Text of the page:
- Economic data support the BOJ's view of a gradual recovery
- Danger is that renewed oil slump hits inflation expectations
Bank of Japan officials are gaining confidence in the resilience of the nation’s economy, while keeping a close eye on the impact of low oil prices on inflation expectations, according to people familiar with the central bank’s discussions.
Indicators have improved in the run-up to the BOJ’s policy decision due Friday, with revised gross domestic product data showing that Japan averted a mid-year recession and that capital spending increased. Data since the last meeting in November show the economy gradually has been gathering momentum in line with the bank’s expectations, according to the people, who asked not to be identified because the talks are private.
Though Japan’s inflation rate remains distant from the BOJ’s 2 percent target, the board has decided to keep policy unchanged this year, saying low oil prices have held down consumer costs. Given the renewed slide in crude oil in recent weeks, and the risk that it will suppress prices long term, officials are closely watching gauges of inflation expectations, the people said.
“The BOJ is holding a ‘wait and see strategy,’" Deutsche Bank AG economists including Kentaro Koyama in Tokyo wrote in a Dec. 11 research note. "It is waiting for the effects of the energy price decline to fade out, allowing the economic recovery to narrow the output gap and boost inflation."
Companies’ have lowered their inflation forecasts in the past six months, according to the BOJ’s Tankan inflation survey released Tuesday, as slumping oil prices undercut the effects of the central bank’s monetary easing. Companies expect prices to rise 1.3 percent in three years’ time, down from 1.6 percent this time last year, and foresee inflation of 1.4 percent in five years, down from 1.7 percent.
BOJ Governor Haruhiko Kuroda on Dec. 8 reiterated his view that the trend for inflation was improving, while adding that the central bank won’t hesitate to adjust policy if needed. It hasn’t shifted policy since October 2014, when it boosted the annual target for expanding the monetary base to 80 trillion yen ($660 billion).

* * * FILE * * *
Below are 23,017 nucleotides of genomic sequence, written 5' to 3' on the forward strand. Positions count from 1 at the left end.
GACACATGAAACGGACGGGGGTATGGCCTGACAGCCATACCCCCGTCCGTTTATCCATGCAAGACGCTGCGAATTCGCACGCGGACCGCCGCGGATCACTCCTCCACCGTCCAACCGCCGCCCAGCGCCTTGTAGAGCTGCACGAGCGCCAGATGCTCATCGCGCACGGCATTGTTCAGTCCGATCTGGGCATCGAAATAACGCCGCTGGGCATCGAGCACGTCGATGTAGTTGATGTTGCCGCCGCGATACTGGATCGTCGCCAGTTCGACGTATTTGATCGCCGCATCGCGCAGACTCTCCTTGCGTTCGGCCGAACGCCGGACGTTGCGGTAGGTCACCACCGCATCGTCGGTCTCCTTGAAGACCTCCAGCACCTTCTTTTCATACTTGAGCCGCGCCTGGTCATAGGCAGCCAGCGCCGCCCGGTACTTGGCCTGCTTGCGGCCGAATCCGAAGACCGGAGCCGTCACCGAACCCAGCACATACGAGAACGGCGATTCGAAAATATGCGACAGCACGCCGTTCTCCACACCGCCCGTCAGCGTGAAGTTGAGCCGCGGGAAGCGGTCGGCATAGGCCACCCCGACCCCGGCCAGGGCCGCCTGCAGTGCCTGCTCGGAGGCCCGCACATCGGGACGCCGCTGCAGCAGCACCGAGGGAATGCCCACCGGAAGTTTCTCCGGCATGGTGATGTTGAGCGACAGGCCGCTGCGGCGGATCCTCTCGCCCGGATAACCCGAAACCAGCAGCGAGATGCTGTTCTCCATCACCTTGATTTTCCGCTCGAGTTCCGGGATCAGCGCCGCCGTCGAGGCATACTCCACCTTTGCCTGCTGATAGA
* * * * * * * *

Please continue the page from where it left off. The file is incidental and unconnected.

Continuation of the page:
Analysts have been putting off, or abandoning, their calls for any further increase in the BOJ’s asset purchases. Goldman Sachs Group Inc. earlier this month delayed its prediction for such action to April, from January.
Sentiment Holds Up
The BOJ’s quarterly report on manufacturers’ sentiment on Monday gave little reason for action by the board this week. The main Tankan index of confidence among large manufacturers held at 12 in December.
Fiscal policy steps may also reduce the focus for now on the BOJ. The Abe administration is compiling a package of about 3.5 trillion yen aimed in part at supporting spending by lower-income households. Lawmakers are also working on a corporate-tax cut for 2016 designed to encourage companies to boost investment at home.
Dubai oil dropped Monday to the lowest level since 2004. Koya Miyamae, an economist at SMBC Nikko Securities Inc., wrote in a report Monday that the BOJ might have to lower its consumer-price inflation forecast to 1 percent for the next fiscal year, from 1.4 percent.
“For the past year the BOJ has made it clear they are weighing the price trend based on inflation excluding energy,” Miyamae said. Low oil prices could give an excuse to the BOJ for not achieving the price target, he said.